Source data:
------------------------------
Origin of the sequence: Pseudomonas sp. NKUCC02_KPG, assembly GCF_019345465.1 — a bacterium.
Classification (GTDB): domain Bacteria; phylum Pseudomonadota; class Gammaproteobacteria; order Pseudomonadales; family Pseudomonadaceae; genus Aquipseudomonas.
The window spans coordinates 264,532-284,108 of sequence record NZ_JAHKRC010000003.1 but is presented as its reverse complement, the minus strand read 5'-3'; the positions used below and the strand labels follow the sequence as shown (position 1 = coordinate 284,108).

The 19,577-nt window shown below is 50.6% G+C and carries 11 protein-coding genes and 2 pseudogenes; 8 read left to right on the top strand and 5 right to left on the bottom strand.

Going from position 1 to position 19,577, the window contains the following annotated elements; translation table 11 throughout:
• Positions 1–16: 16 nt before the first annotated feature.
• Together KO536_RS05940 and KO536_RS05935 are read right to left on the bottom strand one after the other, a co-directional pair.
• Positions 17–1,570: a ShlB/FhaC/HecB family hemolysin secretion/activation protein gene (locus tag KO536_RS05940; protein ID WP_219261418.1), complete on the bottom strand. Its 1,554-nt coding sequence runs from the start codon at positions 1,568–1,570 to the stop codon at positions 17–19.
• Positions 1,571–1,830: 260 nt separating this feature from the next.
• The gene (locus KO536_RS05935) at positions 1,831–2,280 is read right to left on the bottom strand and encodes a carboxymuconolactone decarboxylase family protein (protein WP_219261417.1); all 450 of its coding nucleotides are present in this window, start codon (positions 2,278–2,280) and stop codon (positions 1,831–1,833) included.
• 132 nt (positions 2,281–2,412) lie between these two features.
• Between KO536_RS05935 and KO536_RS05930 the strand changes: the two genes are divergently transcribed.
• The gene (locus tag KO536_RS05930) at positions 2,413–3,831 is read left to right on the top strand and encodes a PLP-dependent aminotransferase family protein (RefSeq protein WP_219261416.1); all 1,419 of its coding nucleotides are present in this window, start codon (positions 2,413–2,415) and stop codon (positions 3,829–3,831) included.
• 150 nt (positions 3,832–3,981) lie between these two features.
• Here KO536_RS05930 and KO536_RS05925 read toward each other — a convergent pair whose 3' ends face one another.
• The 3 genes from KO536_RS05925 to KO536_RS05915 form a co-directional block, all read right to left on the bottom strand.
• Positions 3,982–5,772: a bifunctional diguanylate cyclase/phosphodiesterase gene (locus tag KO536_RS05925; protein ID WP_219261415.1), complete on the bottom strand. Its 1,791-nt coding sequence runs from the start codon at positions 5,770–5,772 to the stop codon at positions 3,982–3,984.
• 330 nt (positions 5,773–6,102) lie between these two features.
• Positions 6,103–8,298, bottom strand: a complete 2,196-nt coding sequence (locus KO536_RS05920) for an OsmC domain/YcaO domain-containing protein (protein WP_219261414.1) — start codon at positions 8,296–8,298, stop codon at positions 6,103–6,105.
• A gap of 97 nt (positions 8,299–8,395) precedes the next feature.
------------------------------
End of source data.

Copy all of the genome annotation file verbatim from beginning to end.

Origin of the sequence: Pseudomonas sp. NKUCC02_KPG, assembly GCF_019345465.1 — a bacterium.
Classification (GTDB): domain Bacteria; phylum Pseudomonadota; class Gammaproteobacteria; order Pseudomonadales; family Pseudomonadaceae; genus Aquipseudomonas.
The window spans coordinates 264,532-284,108 of sequence record NZ_JAHKRC010000003.1 but is presented as its reverse complement, the minus strand read 5'-3'; the positions used below and the strand labels follow the sequence as shown (position 1 = coordinate 284,108).

The 19,577-nt window shown below is 50.6% G+C and carries 11 protein-coding genes and 2 pseudogenes; 8 read left to right on the top strand and 5 right to left on the bottom strand.

Going from position 1 to position 19,577, the window contains the following annotated elements; translation table 11 throughout:
• Positions 1–16: 16 nt before the first annotated feature.
• Together KO536_RS05940 and KO536_RS05935 are read right to left on the bottom strand one after the other, a co-directional pair.
• Positions 17–1,570: a ShlB/FhaC/HecB family hemolysin secretion/activation protein gene (locus tag KO536_RS05940; protein ID WP_219261418.1), complete on the bottom strand. Its 1,554-nt coding sequence runs from the start codon at positions 1,568–1,570 to the stop codon at positions 17–19.
• Positions 1,571–1,830: 260 nt separating this feature from the next.
• The gene (locus KO536_RS05935) at positions 1,831–2,280 is read right to left on the bottom strand and encodes a carboxymuconolactone decarboxylase family protein (protein WP_219261417.1); all 450 of its coding nucleotides are present in this window, start codon (positions 2,278–2,280) and stop codon (positions 1,831–1,833) included.
• 132 nt (positions 2,281–2,412) lie between these two features.
• Between KO536_RS05935 and KO536_RS05930 the strand changes: the two genes are divergently transcribed.
• The gene (locus tag KO536_RS05930) at positions 2,413–3,831 is read left to right on the top strand and encodes a PLP-dependent aminotransferase family protein (RefSeq protein WP_219261416.1); all 1,419 of its coding nucleotides are present in this window, start codon (positions 2,413–2,415) and stop codon (positions 3,829–3,831) included.
• 150 nt (positions 3,832–3,981) lie between these two features.
• Here KO536_RS05930 and KO536_RS05925 read toward each other — a convergent pair whose 3' ends face one another.
• The 3 genes from KO536_RS05925 to KO536_RS05915 form a co-directional block, all read right to left on the bottom strand.
• Positions 3,982–5,772: a bifunctional diguanylate cyclase/phosphodiesterase gene (locus tag KO536_RS05925; protein ID WP_219261415.1), complete on the bottom strand. Its 1,791-nt coding sequence runs from the start codon at positions 5,770–5,772 to the stop codon at positions 3,982–3,984.
• 330 nt (positions 5,773–6,102) lie between these two features.
• Positions 6,103–8,298, bottom strand: a complete 2,196-nt coding sequence (locus KO536_RS05920) for an OsmC domain/YcaO domain-containing protein (protein WP_219261414.1) — start codon at positions 8,296–8,298, stop codon at positions 6,103–6,105.
• A gap of 97 nt (positions 8,299–8,395) precedes the next feature.